Second, I'm pleased to announce that the UKUUG now has a presence on the World Wide Web with its own home page. Initially, this page only outlines the services and benefits of being a member of the UKUUG. As many of these services gain pages of their own, then I hope to see information about all aspects of the group available on-line. Copies of this newsletter are already available. Soon you should be able to read about events as they happen, whether it be the demise of MicroSoft or initial details of a forthcoming event. Our Uniform Resource Locator (URL) is http://web.dcs.bbk.ac.uk/ukuug/home.html. I look forward to hearing your comments about this initiative.
Finally, it's good to see the initial announcement of Jim's IP Workshop. Many of us feel that one of the primary benefits of UKUUG membership is getting together at events to talk about common interests, problems, etc. This is our first meeting since the abortive event last Easter. I wish it well and look forward to seeing many of you there.
Many useful suggestions have been received regarding what should be included on this first UKUUG sample CD from The Archive - SunSITE Northern Europe. In fact many of the topics suggested would individually take one or two CDs themselves, but since this is a sample CD, I've picked areas of general interest and completely filled the CD from the rich collection of over 25 GB freely available online (via ftp, telnet, ftpmail, www, etc). The CD's top directory contains:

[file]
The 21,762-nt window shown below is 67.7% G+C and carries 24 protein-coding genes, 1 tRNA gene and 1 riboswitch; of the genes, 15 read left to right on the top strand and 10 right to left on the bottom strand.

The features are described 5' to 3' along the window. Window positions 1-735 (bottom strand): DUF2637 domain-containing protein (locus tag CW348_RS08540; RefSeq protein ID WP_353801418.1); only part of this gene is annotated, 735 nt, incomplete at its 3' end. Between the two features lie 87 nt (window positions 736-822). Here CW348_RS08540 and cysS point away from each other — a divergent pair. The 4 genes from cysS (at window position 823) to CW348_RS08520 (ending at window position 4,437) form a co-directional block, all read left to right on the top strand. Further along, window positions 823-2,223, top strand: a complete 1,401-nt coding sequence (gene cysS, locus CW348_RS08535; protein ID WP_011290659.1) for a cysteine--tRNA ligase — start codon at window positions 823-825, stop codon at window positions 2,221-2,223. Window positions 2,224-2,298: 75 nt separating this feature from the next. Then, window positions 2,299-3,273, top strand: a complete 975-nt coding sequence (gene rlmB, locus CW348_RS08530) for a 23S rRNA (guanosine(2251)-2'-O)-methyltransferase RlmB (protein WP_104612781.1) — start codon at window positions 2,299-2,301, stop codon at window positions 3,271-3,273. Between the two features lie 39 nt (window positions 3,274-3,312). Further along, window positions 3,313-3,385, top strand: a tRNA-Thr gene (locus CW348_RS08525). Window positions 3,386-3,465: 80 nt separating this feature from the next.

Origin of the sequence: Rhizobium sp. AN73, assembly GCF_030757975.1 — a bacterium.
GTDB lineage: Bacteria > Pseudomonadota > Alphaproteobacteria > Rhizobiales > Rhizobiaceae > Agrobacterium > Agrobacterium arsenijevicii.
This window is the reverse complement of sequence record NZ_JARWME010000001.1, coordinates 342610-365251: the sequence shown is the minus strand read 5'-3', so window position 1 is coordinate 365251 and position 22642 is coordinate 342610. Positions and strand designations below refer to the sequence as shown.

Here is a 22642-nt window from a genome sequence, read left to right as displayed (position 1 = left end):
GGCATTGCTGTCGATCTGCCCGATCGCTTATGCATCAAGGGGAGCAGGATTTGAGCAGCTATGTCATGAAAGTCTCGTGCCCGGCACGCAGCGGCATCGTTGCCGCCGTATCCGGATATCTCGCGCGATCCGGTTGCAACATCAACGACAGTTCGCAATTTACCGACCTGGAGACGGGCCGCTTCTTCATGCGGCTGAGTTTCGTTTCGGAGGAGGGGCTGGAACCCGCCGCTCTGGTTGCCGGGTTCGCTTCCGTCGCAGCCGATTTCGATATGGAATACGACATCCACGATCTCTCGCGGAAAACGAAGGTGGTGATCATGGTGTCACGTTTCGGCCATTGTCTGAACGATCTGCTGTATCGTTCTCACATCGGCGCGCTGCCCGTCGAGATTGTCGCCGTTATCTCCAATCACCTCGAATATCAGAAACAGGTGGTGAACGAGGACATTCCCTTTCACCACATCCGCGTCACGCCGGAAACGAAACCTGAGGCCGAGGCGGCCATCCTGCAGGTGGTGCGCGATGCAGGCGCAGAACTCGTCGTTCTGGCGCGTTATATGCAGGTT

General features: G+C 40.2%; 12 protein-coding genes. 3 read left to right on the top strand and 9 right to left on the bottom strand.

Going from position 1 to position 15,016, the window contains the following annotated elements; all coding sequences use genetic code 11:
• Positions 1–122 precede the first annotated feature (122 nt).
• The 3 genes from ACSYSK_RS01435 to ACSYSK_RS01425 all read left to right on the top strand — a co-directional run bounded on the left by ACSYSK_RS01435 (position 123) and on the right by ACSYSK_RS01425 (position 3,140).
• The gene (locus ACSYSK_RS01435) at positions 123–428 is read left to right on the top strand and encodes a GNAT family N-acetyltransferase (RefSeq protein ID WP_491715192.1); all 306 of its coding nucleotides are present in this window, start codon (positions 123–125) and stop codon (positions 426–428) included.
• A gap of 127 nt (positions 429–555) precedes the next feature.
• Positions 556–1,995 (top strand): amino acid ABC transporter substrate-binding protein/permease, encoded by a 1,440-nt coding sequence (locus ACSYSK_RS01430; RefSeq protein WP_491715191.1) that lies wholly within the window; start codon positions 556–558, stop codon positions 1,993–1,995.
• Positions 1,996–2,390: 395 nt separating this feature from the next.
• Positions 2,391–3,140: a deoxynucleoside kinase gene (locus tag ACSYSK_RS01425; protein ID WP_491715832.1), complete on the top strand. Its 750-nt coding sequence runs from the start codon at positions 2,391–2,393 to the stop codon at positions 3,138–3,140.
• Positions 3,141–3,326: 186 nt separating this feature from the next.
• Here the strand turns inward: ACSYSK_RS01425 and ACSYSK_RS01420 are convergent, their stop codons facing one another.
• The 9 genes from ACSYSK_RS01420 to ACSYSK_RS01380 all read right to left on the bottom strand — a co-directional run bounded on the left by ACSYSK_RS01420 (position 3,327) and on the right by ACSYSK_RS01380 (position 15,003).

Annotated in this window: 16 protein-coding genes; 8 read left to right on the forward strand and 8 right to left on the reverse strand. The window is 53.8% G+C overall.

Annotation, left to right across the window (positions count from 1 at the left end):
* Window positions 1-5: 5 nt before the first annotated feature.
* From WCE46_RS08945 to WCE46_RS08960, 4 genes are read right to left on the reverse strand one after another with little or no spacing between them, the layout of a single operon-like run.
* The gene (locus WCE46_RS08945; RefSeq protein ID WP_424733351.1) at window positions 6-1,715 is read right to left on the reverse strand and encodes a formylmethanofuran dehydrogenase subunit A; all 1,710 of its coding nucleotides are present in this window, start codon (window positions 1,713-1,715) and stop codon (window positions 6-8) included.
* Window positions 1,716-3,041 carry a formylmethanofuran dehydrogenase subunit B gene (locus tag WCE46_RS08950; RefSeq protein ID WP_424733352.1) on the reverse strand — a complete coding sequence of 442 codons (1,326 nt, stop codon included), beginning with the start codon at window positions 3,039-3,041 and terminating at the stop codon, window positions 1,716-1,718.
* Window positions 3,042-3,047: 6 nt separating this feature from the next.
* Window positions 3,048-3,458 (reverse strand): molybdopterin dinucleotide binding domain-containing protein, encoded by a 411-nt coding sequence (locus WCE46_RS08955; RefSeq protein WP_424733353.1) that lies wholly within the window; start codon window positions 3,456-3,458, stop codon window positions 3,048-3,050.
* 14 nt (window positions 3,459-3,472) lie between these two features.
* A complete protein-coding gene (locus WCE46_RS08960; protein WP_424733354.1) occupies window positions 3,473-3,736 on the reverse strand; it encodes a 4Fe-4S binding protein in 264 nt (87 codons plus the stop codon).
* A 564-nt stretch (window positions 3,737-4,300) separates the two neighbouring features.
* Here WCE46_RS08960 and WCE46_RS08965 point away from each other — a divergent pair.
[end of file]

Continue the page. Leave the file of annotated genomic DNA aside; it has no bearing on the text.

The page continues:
README.Welcome computing jupiter sun X11R6 gnu ntp tcl astronomy haskell perl usenet
Incidently, you can easily order fresh custom made CDs of complete areas of The Archive from the UKUUG (up to 650 MB fits on a single CD) and we make them individually to order, rather than selling mass produced CDs made months ago.
Currently the costs for a single standard CD of one area from The Archive e.g. X, or Gnu, etc. is 45 GB pounds for members, 55 GB pounds for non-members. The CDs are all mastered in ISO 9660 format with Rock Ridge extensions (makes them UNIX friendly!). Other CDs can also be made, either from your data or from several areas of The Archive.